unfinished business

I’ve been in a pretty deep depression for over a month now, and it’s not getting better. Stress at work has been increasing, and I’m not doing well. I had my scheduled visit with the p-doc yesterday, and he will have me try some Wellbutrin to help with the nearly constant depression. [Side note: I’m still glad I found this doctor, because he actually listens and interacts with me rather than just telling me the same “stay the course” bullshit.]

In the midst of this depression, I all of the sudden get the bright idea that I finally might like to go back to the old hometown and relive some memories, see things close up and personal that I left behind 30 years ago. Sure, that seems brilliant. Call it the Unfinished Business Tour.

I’m not exactly sure how this would work. Fly back to Sacramento, drive to Goldville and Treetown, and then what? Look at the ruins of the houses I used to live in, or get chased off by dogs or drug dealers? Take photos that Google street view can’t provide? Go stand by A-mom’s grave and reminisce about how fucked up life was for both of us? … Maybe. Maybe that is exactly what I need to do. It will be painful and depressing, and it will stir up lots of bad memories, but somehow I wonder if I need to do that one more time just to put some of that to rest for good.

The other thing I would like to do is just drive around in my part of the mountains, smell the pine trees, see the stars away from town, visit the old campground, take in the natural beauty of the Sierras one more time. Maybe I can visit a couple of friends, but maybe I don’t even want anyone to know I am in town. I’m torn, because if I visit one person, then others find out, it becomes a fucking circus, and I want to avoid that if possible.

My wife asked the same question, what would I do if I went. She also asked if it was something I needed to do by myself. I told her I wasn’t sure about either answer. She still has a brother and three nephews who live in the area. I think maybe if she wants to go, she can go, but if she wants to stay home it would also be okay.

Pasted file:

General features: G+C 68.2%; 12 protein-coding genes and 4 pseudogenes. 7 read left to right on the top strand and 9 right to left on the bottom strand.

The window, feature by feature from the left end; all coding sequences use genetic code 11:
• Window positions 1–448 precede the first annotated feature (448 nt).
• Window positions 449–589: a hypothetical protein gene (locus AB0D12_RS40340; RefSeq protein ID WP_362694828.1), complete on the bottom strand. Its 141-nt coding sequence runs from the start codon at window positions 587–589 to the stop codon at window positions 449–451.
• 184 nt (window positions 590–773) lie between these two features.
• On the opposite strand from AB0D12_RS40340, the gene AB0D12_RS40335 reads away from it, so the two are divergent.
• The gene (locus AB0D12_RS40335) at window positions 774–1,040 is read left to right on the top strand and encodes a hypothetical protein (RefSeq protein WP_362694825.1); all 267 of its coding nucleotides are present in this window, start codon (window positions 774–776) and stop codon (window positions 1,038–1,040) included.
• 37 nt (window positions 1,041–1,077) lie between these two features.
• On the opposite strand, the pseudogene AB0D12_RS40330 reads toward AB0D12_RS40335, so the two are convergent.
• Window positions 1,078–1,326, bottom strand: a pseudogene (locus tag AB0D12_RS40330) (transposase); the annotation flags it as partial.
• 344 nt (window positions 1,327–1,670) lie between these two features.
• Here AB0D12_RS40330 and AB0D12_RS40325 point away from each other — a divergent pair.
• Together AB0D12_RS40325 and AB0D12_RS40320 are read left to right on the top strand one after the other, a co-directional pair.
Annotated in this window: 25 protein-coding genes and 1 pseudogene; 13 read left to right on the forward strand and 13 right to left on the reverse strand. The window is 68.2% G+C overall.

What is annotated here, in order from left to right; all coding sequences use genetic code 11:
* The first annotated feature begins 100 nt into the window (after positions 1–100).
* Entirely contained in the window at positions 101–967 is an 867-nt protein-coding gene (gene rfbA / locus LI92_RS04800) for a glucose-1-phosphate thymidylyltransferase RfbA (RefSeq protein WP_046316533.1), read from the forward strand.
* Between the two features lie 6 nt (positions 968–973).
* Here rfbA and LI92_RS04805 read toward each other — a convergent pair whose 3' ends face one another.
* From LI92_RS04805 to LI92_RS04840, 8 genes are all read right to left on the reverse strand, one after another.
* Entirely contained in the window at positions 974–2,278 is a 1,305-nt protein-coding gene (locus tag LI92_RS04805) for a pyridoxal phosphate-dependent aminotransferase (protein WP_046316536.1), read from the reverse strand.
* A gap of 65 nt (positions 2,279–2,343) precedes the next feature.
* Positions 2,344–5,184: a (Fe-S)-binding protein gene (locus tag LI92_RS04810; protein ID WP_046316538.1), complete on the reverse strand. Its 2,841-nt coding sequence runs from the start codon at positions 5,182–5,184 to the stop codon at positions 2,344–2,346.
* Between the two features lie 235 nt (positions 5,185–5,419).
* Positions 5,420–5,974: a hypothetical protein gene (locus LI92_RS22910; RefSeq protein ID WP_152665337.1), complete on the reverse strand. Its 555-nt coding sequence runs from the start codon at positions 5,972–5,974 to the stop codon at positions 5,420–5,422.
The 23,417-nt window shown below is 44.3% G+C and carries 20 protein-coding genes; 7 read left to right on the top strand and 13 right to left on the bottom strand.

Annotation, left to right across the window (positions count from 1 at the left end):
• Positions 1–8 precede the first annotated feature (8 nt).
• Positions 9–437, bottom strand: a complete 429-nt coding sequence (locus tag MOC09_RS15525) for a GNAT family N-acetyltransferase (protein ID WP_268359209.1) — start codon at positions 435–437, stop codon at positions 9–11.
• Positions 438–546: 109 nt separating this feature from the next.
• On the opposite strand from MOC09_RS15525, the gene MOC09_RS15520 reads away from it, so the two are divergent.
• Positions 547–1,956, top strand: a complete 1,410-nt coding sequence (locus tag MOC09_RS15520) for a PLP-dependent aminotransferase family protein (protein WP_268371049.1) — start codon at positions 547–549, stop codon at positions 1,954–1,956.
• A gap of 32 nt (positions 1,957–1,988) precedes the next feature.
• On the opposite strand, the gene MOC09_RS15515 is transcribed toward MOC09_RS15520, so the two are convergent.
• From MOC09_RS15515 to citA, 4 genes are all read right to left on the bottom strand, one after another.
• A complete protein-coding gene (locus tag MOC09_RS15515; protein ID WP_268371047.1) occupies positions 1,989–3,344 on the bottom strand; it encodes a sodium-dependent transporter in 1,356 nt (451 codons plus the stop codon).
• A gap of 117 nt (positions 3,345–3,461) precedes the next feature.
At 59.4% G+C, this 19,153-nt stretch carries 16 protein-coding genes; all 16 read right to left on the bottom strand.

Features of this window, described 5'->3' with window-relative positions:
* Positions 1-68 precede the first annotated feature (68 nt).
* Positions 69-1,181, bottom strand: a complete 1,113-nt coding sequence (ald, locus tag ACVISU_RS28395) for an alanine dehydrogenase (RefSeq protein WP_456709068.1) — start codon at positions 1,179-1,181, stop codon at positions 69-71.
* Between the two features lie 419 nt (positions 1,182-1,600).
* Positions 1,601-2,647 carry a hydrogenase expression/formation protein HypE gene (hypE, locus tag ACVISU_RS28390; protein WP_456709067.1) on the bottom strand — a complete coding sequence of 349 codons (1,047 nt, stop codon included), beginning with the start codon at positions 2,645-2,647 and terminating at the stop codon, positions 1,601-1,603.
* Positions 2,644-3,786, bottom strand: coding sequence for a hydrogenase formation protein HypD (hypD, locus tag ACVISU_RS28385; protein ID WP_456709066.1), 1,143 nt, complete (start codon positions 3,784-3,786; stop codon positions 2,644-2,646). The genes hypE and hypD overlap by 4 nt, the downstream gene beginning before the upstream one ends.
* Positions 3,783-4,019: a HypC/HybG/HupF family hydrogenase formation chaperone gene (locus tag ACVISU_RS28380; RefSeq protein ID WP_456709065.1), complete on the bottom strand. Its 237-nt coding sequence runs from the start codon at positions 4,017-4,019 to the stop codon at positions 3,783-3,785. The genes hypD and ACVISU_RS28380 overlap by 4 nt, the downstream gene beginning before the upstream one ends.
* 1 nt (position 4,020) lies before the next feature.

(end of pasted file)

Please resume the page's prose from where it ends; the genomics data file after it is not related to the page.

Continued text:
e-mails to never send

Thanks to the Internet, we now have the ability to harass people from our distant past. I searched for the Old Bitch’s daughter on Google, and in about 2 minutes I had her full name, date of birth, address, phone number, and e-mail, plus husband and kids’ names to confirm it was her. Turns out she is in her 70s, and she hasn’t moved from the house where I visited her many years ago.

Anyway, I’m in a dark sentimental mood today, and I wondered what it would be like to write her a little note asking a few questions. It might go something like this:

Hey Wanda,

I’ll bet you remember me, I was the little kid that A-mom adopted way back then when she lived with your mother. Boy, your mother sure fucked up my mother and I. Why did you let her live with us in Treetown while you escaped to the Bay Area? Did you think it was okay to let someone else deal with your aging, mentally ill mother while allowing us to visit for a few days once in a while? You and your sisters wanted nothing to do with her, while A-mom served her and endured her abuse and bullying day and night for 20 years. Your mother needed a care home, and instead she got two people who were not equipped to deal with her illness. When you finally allowed your mother to come live with you, she left behind two people who were barely able to function for themselves and who were emotionally damaged to the breaking point.